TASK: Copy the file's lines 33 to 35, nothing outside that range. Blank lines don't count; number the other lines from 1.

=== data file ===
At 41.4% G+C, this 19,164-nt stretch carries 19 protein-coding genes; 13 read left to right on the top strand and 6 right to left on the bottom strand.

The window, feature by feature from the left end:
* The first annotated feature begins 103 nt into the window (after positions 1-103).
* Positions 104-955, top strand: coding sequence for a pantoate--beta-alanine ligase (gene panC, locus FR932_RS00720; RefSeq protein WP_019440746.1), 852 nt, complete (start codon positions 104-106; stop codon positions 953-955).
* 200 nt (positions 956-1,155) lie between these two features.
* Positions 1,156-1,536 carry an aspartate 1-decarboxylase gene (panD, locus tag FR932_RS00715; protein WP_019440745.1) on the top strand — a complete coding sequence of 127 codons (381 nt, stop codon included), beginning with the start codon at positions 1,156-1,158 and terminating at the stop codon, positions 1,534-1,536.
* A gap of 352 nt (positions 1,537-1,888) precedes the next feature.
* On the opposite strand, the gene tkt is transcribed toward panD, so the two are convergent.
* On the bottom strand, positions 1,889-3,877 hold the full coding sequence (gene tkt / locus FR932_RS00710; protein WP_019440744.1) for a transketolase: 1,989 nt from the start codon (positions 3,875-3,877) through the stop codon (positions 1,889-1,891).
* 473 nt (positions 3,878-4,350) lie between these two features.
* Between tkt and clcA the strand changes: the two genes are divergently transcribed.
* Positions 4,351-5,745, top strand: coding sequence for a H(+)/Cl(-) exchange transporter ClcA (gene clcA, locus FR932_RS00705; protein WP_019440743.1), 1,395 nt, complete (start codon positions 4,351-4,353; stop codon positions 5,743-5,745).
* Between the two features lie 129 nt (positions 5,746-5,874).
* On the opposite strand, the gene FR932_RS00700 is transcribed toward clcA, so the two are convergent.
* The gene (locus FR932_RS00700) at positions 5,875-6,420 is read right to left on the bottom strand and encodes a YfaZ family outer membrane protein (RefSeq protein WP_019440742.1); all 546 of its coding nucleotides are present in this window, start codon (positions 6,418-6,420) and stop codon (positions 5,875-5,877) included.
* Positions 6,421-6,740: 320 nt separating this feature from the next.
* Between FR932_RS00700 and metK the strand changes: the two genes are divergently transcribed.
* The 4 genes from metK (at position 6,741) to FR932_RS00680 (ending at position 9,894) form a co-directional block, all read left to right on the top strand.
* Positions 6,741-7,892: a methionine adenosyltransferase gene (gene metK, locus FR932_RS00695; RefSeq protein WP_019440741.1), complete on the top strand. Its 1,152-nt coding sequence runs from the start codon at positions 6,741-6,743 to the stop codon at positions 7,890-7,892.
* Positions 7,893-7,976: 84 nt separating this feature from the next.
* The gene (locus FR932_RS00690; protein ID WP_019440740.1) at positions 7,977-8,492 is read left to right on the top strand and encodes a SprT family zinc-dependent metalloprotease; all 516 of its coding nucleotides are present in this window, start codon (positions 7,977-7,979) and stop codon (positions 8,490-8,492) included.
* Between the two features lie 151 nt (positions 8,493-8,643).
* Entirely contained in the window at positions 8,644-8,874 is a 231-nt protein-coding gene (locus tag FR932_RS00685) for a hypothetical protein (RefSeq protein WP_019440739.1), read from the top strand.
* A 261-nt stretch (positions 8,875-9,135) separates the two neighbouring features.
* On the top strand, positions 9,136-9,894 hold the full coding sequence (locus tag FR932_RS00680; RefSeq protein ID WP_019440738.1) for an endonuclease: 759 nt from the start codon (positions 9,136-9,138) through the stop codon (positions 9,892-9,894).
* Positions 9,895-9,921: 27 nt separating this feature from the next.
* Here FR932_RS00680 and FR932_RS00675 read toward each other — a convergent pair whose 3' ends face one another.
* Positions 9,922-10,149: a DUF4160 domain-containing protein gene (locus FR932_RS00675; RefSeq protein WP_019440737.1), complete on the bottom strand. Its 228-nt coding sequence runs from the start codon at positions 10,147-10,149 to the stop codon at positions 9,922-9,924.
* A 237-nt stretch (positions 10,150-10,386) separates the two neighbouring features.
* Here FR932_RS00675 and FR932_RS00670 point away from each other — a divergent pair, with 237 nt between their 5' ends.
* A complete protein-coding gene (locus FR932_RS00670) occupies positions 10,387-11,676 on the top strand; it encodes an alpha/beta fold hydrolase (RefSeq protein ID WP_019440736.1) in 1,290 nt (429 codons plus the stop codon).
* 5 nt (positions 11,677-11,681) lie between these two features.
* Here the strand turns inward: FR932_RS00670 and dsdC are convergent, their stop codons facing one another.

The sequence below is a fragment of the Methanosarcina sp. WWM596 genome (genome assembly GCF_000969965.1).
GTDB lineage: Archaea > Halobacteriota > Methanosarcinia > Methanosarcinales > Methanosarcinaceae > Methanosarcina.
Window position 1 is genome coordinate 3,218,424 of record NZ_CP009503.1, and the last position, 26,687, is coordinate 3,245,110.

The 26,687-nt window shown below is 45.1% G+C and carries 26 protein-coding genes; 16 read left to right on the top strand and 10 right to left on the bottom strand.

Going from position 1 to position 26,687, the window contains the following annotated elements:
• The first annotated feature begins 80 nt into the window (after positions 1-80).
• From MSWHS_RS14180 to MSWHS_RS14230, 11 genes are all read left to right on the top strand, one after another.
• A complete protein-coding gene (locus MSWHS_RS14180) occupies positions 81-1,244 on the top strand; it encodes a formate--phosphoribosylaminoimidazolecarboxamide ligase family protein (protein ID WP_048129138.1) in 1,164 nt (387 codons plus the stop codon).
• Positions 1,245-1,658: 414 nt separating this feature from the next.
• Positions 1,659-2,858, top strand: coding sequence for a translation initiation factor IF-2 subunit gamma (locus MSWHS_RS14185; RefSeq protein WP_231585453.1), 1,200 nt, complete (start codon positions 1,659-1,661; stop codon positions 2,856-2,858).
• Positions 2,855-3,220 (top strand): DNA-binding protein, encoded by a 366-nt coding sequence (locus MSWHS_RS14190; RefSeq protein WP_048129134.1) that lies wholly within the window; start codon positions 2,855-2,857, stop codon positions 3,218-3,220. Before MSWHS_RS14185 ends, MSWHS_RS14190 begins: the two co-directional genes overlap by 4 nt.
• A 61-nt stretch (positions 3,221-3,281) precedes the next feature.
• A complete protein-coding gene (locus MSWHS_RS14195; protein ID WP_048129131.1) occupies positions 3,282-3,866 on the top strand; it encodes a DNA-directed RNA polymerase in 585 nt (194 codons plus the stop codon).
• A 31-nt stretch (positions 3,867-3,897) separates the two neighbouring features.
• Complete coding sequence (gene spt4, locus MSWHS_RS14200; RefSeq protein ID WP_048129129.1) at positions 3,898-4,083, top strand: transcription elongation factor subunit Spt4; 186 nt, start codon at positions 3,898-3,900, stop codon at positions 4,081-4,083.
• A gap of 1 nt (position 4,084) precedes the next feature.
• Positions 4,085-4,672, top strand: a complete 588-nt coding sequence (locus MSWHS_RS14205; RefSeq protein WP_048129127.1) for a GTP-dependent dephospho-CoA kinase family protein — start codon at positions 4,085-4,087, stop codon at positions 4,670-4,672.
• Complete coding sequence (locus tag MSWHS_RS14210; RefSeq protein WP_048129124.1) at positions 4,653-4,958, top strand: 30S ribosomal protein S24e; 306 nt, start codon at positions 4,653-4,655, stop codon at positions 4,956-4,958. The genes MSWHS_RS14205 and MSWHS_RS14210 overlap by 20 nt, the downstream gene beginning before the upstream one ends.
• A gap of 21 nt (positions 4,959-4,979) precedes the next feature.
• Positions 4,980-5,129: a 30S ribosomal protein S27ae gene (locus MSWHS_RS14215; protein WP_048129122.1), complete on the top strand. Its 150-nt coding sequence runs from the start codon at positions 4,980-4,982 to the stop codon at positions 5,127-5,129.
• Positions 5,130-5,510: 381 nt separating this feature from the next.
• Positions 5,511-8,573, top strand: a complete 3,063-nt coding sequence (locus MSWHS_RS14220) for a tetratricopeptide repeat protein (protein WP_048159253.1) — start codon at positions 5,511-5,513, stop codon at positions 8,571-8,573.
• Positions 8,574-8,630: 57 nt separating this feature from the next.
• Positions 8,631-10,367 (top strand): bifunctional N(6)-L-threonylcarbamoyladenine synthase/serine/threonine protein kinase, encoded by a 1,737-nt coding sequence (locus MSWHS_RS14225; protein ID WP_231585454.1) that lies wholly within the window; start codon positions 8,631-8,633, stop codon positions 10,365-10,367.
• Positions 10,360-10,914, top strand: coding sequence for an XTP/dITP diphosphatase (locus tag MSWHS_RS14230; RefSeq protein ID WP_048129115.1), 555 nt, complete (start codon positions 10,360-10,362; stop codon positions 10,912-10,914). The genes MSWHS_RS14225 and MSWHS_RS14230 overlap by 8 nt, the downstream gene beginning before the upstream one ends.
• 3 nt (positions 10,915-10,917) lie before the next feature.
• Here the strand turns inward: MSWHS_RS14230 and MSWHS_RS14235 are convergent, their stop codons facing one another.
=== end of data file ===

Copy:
* Here the strand turns inward: FR932_RS00670 and dsdC are convergent, their stop codons facing one another.

The sequence below is a fragment of the Methanosarcina sp. WWM596 genome (genome assembly GCF_000969965.1).
GTDB lineage: Archaea > Halobacteriota > Methanosarcinia > Methanosarcinales > Methanosarcinaceae > Methanosarcina.